Gynecologic NETs: Reviewing Treatments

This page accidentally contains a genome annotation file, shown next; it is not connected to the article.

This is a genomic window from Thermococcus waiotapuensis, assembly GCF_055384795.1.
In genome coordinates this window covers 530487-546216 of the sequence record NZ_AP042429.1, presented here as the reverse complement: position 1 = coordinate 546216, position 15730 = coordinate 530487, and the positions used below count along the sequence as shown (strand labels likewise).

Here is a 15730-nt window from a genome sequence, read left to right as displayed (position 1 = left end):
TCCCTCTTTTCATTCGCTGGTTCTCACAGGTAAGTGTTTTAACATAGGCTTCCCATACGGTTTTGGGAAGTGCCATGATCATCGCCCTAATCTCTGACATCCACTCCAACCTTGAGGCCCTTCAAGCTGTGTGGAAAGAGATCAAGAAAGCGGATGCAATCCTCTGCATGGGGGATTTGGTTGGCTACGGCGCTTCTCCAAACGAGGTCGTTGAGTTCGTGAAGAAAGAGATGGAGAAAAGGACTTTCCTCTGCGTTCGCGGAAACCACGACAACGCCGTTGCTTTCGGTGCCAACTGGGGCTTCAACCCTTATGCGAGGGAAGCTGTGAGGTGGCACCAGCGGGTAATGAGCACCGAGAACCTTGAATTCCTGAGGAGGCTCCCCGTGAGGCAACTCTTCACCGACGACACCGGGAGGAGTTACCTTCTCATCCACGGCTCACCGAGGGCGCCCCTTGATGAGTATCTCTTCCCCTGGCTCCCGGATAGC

Neuroendocrine tumors (NETs) can be classified as either poorly differentiated, aggressive neuroendocrine carcinomas (NECs) that have a high propensity for distant metastatic spread or well-differentiated, slow growing NETs with good long-term prognoses. NECs of the gynecologic tract comprise 2% of cervical cancers. Well-differentiated NETs of the gynecologic tract, such as primary ovarian carcinoid tumors, comprise less than 0.1% of ovarian neoplasms and 5% of carcinoid tumors overall. In recent years, an increased incidence in the diagnosis of NETs of the gynecologic tract has been observed in clinical investigations. Currently, limited data are available to guide clinicians on the diagnosis and treatment on NETs, making management especially challenging. The Society of Gynecologic Oncology Clinical Practice Committee requested that my colleagues and I develop a clinical document on NETs of the gynecologic tract. Published in the July 2011 issue of Gynecologic Oncology, our study sought to provide a comprehensive review of NETs and a platform from which clinicians can select the most appropriate treatment options. Managing Neuroendocrine Tumors For most cases of NETs of the gynecologic tract, a multimodality, individualized therapeutic approach is recommended. Treatments largely depend upon extent of the disease and the primary organ of involvement. NECs usually arise from the cervix, and a management algorithm has been created that separates NECs on the basis of early- or late-stage tumors. The algorithm presented in our paper stresses that surgical resection with radical hysterectomy and lymphadenectomy for early-stage NECs of the cervix is appropriate and should be followed by adjuvant chemotherapy with etoposide and cisplatin. Surgery may be required to identify a cervical cancer as an NEC cell type. For...